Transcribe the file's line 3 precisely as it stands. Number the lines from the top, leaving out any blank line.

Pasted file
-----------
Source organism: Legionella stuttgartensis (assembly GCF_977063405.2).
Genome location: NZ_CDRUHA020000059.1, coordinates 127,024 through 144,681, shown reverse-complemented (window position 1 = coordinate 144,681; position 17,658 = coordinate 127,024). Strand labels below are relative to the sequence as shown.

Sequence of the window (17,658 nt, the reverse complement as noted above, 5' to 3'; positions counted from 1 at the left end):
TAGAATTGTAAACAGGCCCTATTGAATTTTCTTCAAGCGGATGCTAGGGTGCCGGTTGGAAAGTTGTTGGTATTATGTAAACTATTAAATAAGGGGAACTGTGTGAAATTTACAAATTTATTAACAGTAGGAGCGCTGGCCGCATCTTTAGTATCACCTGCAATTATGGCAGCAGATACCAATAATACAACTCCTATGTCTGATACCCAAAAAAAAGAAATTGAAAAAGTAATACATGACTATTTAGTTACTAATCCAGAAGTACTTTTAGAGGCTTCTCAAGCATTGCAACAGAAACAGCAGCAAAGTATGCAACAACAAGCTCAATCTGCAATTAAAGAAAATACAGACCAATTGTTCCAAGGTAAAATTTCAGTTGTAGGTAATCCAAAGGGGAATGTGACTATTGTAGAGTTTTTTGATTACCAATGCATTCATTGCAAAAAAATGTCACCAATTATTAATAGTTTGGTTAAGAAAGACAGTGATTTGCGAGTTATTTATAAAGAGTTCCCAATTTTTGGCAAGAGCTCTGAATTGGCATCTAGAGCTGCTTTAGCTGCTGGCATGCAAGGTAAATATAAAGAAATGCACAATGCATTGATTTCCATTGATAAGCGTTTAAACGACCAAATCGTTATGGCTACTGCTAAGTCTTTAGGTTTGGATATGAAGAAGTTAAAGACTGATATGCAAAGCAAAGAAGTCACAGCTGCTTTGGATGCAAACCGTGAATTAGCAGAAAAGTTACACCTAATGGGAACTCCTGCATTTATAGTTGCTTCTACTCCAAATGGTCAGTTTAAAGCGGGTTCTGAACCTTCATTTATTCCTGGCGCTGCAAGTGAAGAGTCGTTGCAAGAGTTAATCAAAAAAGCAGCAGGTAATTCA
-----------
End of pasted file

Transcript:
Sequence of the window (17,658 nt, the reverse complement as noted above, 5' to 3'; positions counted from 1 at the left end):